Who crossed the line in bad karma bully case?
What timing. The U.S. Department of Education put out a new report on school bullying laws and policies this month, just in time to give more context to today's story about the alleged bad karma bully at Osceola Fundamental High School.
Clearly, the school resource officer and school administration at Osceola thought the student crossed the line, which is why she was suspended for three days and charged with stalking. But the USDOE report - encyclopedic in its survey of anti-bullying laws - makes you wonder if the district crossed a line, too, by disciplining the student for something that happened off campus.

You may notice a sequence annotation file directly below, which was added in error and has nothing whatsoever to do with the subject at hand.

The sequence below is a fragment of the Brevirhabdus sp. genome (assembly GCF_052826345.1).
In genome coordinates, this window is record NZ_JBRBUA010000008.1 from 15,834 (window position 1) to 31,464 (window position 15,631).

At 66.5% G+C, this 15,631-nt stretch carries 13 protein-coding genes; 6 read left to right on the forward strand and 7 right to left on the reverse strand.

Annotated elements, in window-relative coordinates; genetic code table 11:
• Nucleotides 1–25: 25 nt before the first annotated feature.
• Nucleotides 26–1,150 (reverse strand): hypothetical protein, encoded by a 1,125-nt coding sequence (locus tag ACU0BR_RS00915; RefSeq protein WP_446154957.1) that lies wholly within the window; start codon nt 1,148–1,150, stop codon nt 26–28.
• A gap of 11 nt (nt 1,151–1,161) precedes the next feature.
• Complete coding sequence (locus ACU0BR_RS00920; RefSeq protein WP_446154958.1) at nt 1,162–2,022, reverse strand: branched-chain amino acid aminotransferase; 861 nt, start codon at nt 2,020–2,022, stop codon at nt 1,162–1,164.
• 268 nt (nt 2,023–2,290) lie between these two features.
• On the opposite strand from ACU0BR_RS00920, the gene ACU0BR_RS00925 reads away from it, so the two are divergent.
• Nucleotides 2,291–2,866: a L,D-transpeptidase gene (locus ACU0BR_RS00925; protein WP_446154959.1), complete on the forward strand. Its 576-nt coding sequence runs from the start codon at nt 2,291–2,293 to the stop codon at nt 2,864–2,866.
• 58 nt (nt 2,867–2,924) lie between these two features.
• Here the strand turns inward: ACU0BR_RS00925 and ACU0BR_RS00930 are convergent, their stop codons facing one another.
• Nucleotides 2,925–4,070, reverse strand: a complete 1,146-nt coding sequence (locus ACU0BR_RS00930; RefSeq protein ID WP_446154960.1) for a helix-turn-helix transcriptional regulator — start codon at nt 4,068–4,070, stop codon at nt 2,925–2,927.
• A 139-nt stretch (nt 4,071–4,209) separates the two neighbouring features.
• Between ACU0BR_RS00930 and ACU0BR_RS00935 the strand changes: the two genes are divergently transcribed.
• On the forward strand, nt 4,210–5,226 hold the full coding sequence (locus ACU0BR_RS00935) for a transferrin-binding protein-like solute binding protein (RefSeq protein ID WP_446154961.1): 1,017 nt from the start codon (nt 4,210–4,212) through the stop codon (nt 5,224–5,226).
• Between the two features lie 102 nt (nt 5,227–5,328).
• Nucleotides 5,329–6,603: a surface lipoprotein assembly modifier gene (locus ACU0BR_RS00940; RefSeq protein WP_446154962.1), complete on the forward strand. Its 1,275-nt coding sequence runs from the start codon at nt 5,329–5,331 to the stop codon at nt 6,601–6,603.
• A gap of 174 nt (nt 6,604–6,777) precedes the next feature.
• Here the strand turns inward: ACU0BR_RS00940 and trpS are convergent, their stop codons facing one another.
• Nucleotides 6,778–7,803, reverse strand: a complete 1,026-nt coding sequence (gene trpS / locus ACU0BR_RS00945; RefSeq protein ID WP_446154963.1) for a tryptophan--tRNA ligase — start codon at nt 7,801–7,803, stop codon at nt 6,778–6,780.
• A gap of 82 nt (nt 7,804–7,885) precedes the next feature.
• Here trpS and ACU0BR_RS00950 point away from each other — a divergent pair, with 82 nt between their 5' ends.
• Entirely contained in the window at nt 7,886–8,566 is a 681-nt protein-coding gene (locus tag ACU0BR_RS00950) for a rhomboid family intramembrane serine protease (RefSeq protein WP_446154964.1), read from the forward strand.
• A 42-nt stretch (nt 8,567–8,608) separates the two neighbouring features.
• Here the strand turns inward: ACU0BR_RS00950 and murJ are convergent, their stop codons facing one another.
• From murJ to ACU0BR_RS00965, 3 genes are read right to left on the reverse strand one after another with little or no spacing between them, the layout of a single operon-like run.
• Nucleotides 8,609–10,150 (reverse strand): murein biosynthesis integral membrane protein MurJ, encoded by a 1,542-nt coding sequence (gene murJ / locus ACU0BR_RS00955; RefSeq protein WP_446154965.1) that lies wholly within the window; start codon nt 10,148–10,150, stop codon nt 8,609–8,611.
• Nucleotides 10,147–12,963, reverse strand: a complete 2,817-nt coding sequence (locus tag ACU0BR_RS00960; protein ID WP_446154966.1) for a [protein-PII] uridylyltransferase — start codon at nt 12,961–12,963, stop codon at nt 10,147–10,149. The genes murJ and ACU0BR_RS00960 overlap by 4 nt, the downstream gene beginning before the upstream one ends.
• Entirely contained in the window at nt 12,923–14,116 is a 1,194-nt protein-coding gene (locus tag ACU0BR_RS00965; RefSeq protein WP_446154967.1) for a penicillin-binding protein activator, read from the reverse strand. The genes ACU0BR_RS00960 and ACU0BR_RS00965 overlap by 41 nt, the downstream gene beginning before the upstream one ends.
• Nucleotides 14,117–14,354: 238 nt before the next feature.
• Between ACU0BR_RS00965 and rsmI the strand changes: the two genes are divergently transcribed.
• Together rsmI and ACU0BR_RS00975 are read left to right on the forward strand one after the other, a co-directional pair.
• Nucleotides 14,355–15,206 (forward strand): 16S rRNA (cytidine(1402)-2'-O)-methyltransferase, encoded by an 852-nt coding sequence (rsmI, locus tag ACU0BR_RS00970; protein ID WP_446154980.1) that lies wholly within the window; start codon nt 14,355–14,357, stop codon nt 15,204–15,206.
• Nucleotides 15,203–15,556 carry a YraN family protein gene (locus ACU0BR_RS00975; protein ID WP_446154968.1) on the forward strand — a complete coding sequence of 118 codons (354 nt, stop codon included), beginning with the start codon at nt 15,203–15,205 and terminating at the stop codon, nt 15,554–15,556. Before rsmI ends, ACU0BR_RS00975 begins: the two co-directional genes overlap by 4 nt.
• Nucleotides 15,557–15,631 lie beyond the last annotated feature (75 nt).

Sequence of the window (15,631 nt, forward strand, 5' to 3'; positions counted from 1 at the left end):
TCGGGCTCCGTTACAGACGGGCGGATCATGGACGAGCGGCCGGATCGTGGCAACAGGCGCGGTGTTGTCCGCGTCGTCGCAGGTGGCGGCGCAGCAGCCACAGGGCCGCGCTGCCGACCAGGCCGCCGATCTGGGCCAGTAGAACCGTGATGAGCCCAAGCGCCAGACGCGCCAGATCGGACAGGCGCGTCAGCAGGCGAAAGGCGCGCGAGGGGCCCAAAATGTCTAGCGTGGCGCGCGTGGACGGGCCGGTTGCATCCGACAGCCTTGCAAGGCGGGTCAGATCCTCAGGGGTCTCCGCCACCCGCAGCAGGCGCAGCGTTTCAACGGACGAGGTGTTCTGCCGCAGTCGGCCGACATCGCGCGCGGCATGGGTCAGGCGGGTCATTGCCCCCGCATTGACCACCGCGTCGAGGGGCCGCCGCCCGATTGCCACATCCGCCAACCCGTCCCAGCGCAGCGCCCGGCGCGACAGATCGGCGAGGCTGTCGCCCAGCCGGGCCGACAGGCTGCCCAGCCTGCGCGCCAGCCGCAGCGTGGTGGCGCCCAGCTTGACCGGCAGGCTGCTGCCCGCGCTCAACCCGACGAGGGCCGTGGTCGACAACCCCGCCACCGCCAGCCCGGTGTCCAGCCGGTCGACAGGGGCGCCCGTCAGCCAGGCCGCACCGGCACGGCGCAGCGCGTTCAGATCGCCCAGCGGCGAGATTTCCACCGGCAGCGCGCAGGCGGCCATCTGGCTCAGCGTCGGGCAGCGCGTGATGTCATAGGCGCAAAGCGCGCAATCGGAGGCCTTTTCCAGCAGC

The report says schools in 13 states have jurisdiction over off campus behavior if that behavior creates a hostile environment on campus. But it also notes that schools that have gone after off-campus behavior have often faced legal challenges over free speech issues. (The Osceola student's attorney is raising that argument). As a result, some states are reconsidering the scope of their anti-bullying laws.
Florida, the report also notes, is one of five states where school jurisdiction over cyber bullying is limited to "acts that are committed using school-owned or -leased computers, computer networks, or other technology."
As far as we know, the Osceola student made her Facebook comments on a home computer.
We're sure we'll be writing more about this case once the Pinellas County Sheriff's Office finishes its investigation and we can get its side of the story.